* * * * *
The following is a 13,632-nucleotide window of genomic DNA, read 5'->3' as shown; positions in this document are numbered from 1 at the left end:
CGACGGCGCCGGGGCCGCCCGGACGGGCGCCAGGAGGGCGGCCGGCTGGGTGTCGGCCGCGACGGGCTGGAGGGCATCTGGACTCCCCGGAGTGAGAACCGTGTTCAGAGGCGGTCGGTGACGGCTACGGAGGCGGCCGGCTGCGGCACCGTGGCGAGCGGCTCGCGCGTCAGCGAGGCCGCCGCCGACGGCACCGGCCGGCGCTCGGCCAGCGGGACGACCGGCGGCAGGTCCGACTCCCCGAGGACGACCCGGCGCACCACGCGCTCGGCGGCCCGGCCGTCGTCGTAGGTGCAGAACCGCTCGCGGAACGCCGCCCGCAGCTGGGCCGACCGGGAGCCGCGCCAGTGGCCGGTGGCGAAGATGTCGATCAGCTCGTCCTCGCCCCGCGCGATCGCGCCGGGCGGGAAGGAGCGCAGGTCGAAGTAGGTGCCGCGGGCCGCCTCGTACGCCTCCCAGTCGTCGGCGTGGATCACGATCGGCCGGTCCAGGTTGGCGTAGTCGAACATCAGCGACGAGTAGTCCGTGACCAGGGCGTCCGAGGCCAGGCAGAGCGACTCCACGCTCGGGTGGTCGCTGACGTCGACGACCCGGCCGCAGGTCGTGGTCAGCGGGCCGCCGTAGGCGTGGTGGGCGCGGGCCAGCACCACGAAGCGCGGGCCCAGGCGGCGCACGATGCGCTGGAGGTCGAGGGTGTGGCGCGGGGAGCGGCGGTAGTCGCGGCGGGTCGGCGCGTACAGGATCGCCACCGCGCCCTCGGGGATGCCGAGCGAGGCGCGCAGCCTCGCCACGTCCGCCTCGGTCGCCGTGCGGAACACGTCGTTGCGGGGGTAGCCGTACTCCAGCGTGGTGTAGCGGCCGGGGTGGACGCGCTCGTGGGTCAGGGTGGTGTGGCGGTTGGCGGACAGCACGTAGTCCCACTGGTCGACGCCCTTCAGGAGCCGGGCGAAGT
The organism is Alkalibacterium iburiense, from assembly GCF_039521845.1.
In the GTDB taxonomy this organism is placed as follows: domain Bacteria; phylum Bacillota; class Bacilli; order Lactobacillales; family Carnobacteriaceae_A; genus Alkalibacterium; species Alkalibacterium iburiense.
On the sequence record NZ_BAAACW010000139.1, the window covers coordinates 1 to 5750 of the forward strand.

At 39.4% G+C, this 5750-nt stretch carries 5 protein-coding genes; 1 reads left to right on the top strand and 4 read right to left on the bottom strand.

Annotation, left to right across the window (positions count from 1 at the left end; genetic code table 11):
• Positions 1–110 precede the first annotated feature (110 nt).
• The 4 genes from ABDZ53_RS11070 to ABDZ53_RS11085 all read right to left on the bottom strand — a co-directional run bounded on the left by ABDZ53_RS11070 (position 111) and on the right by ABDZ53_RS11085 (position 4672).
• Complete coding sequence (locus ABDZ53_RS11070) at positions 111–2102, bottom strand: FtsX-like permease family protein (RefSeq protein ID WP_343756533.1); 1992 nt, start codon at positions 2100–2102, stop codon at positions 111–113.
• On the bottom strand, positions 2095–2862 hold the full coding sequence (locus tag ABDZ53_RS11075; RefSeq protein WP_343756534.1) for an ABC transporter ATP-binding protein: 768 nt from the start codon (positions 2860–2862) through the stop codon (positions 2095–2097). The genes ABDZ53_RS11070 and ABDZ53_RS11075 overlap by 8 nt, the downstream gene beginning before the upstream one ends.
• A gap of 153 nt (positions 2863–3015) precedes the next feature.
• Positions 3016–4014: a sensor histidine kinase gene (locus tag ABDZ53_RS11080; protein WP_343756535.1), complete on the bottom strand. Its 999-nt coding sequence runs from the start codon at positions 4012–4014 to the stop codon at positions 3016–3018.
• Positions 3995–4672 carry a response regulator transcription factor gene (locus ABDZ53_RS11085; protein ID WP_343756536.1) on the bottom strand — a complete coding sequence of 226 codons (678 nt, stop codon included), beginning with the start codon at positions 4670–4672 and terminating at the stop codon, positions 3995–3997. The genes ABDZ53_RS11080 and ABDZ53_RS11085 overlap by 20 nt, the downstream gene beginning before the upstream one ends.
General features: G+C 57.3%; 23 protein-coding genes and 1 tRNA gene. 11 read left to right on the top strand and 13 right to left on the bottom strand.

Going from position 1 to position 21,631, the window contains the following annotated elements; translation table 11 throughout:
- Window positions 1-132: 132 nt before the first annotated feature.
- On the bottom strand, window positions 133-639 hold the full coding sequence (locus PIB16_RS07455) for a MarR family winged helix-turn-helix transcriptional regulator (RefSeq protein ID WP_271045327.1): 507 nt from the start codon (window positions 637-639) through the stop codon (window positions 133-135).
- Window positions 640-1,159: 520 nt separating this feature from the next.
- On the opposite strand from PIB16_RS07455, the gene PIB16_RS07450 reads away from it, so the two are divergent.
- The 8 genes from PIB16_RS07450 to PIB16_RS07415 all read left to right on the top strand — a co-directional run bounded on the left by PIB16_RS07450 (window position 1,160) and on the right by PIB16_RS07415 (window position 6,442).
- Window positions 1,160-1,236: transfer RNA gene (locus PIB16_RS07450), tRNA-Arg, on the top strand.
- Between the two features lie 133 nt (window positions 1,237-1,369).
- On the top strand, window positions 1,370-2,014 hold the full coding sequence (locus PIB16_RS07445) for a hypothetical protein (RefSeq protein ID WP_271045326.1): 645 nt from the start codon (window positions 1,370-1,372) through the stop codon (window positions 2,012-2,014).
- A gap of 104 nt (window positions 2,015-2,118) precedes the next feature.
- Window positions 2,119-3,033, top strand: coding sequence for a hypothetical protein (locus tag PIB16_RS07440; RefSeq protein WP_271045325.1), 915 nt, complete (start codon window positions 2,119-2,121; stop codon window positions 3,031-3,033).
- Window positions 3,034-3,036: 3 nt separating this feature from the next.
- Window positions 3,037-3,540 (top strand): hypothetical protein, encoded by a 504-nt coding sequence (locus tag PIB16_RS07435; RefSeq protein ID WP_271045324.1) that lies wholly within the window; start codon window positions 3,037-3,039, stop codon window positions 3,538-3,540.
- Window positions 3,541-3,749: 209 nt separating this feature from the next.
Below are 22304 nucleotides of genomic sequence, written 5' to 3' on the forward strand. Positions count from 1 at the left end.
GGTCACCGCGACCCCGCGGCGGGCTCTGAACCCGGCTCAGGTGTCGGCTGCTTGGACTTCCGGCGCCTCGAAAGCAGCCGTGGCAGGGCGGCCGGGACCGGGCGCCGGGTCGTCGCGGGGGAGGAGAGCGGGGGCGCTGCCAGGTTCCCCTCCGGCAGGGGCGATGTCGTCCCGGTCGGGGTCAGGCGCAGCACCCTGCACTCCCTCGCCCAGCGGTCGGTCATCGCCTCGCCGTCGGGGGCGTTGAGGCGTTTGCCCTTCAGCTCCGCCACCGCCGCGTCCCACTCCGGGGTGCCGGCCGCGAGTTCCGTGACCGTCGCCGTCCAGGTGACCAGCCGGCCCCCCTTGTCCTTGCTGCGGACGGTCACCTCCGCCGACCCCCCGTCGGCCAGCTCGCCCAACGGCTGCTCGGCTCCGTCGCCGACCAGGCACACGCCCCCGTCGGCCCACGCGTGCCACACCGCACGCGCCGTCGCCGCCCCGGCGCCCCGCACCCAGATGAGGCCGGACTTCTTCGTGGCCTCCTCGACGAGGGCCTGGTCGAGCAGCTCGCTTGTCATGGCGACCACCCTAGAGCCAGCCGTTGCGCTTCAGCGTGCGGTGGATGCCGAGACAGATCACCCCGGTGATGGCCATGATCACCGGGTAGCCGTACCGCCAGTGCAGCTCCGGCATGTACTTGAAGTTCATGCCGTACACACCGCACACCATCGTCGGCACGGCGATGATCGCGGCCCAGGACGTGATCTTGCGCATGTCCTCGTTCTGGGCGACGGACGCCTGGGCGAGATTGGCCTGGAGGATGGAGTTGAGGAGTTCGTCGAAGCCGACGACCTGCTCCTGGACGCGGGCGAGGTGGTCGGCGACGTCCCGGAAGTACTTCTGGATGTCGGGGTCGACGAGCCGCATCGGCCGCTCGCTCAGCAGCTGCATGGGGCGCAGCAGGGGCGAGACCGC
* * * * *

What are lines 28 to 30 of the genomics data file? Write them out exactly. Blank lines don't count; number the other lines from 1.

- Window positions 3,037-3,540 (top strand): hypothetical protein, encoded by a 504-nt coding sequence (locus tag PIB16_RS07435; RefSeq protein ID WP_271045324.1) that lies wholly within the window; start codon window positions 3,037-3,039, stop codon window positions 3,538-3,540.
- Window positions 3,541-3,749: 209 nt separating this feature from the next.
Below are 22304 nucleotides of genomic sequence, written 5' to 3' on the forward strand. Positions count from 1 at the left end.